Discharge has had an emphatic and indelible influence on metal. By fashioning the D-beat and crust scenes, it altered the possibilities of extremity in both genres. Beginning life as a street punk outfit, Discharge steadily upped the pace of its material and layered on screeds of antagonism. By 1980, when the band released its classic triplet of EPs, Realities of War, Fight Back and Decontrol, it had laid a firm foundation for the hardcore scene. The fluctuating lineup didn’t slow the band’s momentum, and on 1981’s definitive 10”, Why?, the fusion of hardcore clout with metal’s brawny backbone was tantalizingly close to perfection.
Discharge’s sound was slathered in distortion and feedback. Vocalist Kelvin ‘Cal’ Morris pontificated savagely via harshly shouted vocals, and guitarist Tony ‘Bones’ Roberts ensured the band remained grossly heavy. The band was scorching live. Astutely gauging that fans seeking the catharsis inherent in both punk and metal would lap up the band’s atonal and uncompromising sound, Discharge then crafted the most important metallic punk album of all time: 1982’s Hear Nothing, See Nothing, Say Nothing.
Alas, for Discharge, it was all downhill from there. Though the band had found chart success, more lineup shuffles and the exit of Bones resulted in 1986’s abysmal Grave New World. (The band decided to inject some glam into the equation; you can imagine how well that went down.) Never again would the band capture the essence of societal unrest and personal unease in such a visceral manner.
Hear Nothing, See Nothing, Say Nothing‘s odes to pacifism, anti-authoritarianism and disenfranchisement—“Protest and Survive”, “Drunk With Power”, “Free Speech for the Dumb” and “Cries of Help”—are as relevant as ever, proving Discharge to be somewhat prophetic. However, that’s not the prime reason the album is significant. What’s more noteworthy is the construction of its songs. Incorporating ‘conflicting’ influences is hardly a radical act in the contemporary music scene, but Hear Nothing, See Nothing, Say Nothing was one of the first albums to exploit the explosive energy of punk and metal.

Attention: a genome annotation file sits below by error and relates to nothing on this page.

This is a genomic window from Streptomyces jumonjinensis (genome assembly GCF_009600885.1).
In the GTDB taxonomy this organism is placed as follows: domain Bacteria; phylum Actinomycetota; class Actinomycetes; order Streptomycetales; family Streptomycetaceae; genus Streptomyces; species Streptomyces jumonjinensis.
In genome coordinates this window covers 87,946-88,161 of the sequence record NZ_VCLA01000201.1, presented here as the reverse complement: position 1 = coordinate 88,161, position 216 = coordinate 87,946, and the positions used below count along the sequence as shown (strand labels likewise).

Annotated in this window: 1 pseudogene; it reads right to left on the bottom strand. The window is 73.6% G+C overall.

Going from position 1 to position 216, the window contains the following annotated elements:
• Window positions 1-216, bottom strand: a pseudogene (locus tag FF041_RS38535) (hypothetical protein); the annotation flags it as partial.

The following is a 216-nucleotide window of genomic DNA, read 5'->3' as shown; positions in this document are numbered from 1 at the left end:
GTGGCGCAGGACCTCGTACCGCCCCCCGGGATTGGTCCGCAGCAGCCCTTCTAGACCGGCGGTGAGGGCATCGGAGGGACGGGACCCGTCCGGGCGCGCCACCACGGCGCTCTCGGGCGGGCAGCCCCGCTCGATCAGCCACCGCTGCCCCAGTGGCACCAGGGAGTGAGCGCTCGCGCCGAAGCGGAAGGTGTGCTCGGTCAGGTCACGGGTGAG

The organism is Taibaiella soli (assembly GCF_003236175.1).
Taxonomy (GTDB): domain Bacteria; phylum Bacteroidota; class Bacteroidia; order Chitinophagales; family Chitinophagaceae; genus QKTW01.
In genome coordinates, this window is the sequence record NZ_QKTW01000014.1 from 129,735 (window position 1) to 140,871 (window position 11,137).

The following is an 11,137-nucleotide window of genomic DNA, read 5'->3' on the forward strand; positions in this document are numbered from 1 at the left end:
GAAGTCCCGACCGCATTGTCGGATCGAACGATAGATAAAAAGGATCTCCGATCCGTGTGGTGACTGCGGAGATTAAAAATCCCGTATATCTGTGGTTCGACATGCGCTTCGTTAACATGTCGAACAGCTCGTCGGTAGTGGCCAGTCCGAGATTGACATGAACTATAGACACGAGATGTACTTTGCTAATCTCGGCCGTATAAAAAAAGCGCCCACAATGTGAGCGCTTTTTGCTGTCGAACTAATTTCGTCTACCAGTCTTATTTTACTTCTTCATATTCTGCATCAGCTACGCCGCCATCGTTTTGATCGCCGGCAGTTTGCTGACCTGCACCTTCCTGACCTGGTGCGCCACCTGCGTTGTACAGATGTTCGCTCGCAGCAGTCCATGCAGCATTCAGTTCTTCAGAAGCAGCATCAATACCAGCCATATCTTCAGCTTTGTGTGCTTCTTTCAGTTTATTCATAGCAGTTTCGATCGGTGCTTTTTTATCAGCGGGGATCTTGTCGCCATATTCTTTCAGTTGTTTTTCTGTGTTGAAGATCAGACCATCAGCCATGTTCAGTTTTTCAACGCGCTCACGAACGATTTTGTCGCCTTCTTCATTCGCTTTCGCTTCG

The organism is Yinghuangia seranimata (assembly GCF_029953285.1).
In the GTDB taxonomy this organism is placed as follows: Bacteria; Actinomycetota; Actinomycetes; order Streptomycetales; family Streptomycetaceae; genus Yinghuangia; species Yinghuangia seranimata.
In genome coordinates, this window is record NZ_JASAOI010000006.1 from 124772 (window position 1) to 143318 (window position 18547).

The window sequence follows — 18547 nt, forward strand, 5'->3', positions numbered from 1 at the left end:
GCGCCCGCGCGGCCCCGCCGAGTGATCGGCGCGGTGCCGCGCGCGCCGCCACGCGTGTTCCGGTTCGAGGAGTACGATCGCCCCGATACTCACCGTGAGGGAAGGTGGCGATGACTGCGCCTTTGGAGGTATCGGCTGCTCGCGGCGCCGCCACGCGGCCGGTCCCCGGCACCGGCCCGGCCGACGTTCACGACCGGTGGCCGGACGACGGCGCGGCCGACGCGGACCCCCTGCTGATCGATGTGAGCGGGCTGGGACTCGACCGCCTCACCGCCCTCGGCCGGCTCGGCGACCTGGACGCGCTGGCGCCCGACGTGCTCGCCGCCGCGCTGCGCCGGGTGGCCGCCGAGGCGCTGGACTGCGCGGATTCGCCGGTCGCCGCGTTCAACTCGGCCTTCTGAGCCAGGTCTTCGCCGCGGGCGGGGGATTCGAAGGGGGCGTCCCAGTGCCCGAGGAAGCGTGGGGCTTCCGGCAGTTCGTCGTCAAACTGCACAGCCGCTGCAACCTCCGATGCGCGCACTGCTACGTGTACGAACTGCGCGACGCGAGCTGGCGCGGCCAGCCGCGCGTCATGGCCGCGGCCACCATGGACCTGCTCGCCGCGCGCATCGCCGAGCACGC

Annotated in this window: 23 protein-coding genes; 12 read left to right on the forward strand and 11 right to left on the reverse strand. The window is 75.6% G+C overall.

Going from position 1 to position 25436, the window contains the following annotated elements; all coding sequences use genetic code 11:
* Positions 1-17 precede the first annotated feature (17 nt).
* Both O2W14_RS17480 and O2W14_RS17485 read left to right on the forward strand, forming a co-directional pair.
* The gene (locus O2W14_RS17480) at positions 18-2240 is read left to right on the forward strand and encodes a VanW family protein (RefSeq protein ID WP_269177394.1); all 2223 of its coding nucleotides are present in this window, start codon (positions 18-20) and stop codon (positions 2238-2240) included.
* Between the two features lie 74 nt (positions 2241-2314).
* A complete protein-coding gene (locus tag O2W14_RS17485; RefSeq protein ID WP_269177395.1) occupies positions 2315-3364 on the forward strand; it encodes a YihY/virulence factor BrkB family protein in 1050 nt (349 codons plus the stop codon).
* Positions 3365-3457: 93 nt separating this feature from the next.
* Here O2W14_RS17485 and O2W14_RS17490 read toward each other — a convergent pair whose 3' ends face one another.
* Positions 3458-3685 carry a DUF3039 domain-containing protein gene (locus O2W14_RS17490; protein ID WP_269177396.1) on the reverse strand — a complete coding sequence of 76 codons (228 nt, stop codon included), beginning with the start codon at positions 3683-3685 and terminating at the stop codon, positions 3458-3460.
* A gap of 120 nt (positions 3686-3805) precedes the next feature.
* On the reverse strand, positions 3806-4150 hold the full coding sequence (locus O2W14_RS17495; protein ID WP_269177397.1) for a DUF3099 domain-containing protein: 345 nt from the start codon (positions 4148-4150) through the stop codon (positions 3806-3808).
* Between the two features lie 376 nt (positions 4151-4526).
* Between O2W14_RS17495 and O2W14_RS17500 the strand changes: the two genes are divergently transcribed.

Hear Nothing, See Nothing, Say Nothing is 27 minutes long, but its influence has been incalculable. It’s rather tragic that it often goes unrecognized as the album that brought punk and metal together. By actively seeking to make music as dissonant and challenging as possible, Discharge set in motion a musical ethos that has left an overwhelming impression on extreme metal—and ensured D-beat and crust remain essential components in many bands’ war chests.
Discharge - Hear Nothing, See Nothing, Say Nothing (1982)
The Nightmare Continues
D-beat is named after the percussive pattern Discharge established on the band’s first releases, although the beat is extremely similar to the rollicking cadence Motörhead had previously demonstrated. Discharge left that distinctive meter behind once it became more ‘metal’, but once unleashed it remained a staple rhythm for countless bands. An entire global scene has been built around the prefix ‘Dis’ to define the characteristic momentum of a band’s sound—listen to Disfear or Dishammer for proof of that.
Drum patterns were not the only impression Discharge left on metal. The way the band harnessed the gritty impetus of metal paved the way for its greatest legacy: the encrustation of metal. Crust is the feculent nucleus of Discharge summoned into being—a scabrous coating of filthy bass and guitar. Crust acknowledges Discharge’s belligerent assault yet is unafraid to reduce velocity to reinforce its mass. Discharge was not alone in fostering the scene’s evolution. Amebix’s ‘85 release, Arise, was arguably the first definitive crust album—combining a primitive punk death rattle with doom and post-punk. What Amebix accomplished on its debut reverberates throughout the metal and punk scenes today, and Discharge was there to shovel the muck on.
// Sound Affects
"The man whose songs were recorded by Johnny Cash, Alan Jackson, Ricky Skaggs, David Allan Coe, The Highwaymen, and countless others succumbs to time’s cruel cue that the only token of permanence we have to offer are the effects of shared moments and memories.READ the article